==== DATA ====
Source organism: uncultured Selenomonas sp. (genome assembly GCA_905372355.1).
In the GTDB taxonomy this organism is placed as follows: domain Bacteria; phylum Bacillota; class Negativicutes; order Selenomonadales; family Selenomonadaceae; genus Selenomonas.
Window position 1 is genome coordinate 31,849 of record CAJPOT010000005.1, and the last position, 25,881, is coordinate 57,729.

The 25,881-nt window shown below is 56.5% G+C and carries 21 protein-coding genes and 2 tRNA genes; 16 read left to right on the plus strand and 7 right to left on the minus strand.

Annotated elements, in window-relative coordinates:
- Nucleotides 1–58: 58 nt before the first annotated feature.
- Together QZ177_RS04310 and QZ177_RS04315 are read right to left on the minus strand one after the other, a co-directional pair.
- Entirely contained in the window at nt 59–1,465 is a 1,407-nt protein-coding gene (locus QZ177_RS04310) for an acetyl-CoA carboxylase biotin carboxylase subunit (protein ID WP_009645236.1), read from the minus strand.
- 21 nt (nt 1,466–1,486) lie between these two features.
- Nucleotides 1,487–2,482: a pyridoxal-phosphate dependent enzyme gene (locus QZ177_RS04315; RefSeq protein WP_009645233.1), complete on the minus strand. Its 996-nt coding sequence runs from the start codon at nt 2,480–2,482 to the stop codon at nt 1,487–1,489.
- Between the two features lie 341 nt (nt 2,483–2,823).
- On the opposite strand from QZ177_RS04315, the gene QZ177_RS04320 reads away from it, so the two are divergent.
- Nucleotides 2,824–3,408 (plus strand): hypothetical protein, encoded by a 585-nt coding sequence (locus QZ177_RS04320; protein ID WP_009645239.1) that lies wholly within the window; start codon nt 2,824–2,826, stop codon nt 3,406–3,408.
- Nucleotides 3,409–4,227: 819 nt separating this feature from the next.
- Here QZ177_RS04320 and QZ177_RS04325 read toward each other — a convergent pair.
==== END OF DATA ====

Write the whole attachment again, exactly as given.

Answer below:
Source organism: uncultured Selenomonas sp. (genome assembly GCA_905372355.1).
In the GTDB taxonomy this organism is placed as follows: domain Bacteria; phylum Bacillota; class Negativicutes; order Selenomonadales; family Selenomonadaceae; genus Selenomonas.
Window position 1 is genome coordinate 31,849 of record CAJPOT010000005.1, and the last position, 25,881, is coordinate 57,729.

The 25,881-nt window shown below is 56.5% G+C and carries 21 protein-coding genes and 2 tRNA genes; 16 read left to right on the plus strand and 7 right to left on the minus strand.

Annotated elements, in window-relative coordinates:
- Nucleotides 1–58: 58 nt before the first annotated feature.
- Together QZ177_RS04310 and QZ177_RS04315 are read right to left on the minus strand one after the other, a co-directional pair.
- Entirely contained in the window at nt 59–1,465 is a 1,407-nt protein-coding gene (locus QZ177_RS04310) for an acetyl-CoA carboxylase biotin carboxylase subunit (protein ID WP_009645236.1), read from the minus strand.
- 21 nt (nt 1,466–1,486) lie between these two features.
- Nucleotides 1,487–2,482: a pyridoxal-phosphate dependent enzyme gene (locus QZ177_RS04315; RefSeq protein WP_009645233.1), complete on the minus strand. Its 996-nt coding sequence runs from the start codon at nt 2,480–2,482 to the stop codon at nt 1,487–1,489.
- Between the two features lie 341 nt (nt 2,483–2,823).
- On the opposite strand from QZ177_RS04315, the gene QZ177_RS04320 reads away from it, so the two are divergent.
- Nucleotides 2,824–3,408 (plus strand): hypothetical protein, encoded by a 585-nt coding sequence (locus QZ177_RS04320; protein ID WP_009645239.1) that lies wholly within the window; start codon nt 2,824–2,826, stop codon nt 3,406–3,408.
- Nucleotides 3,409–4,227: 819 nt separating this feature from the next.
- Here QZ177_RS04320 and QZ177_RS04325 read toward each other — a convergent pair.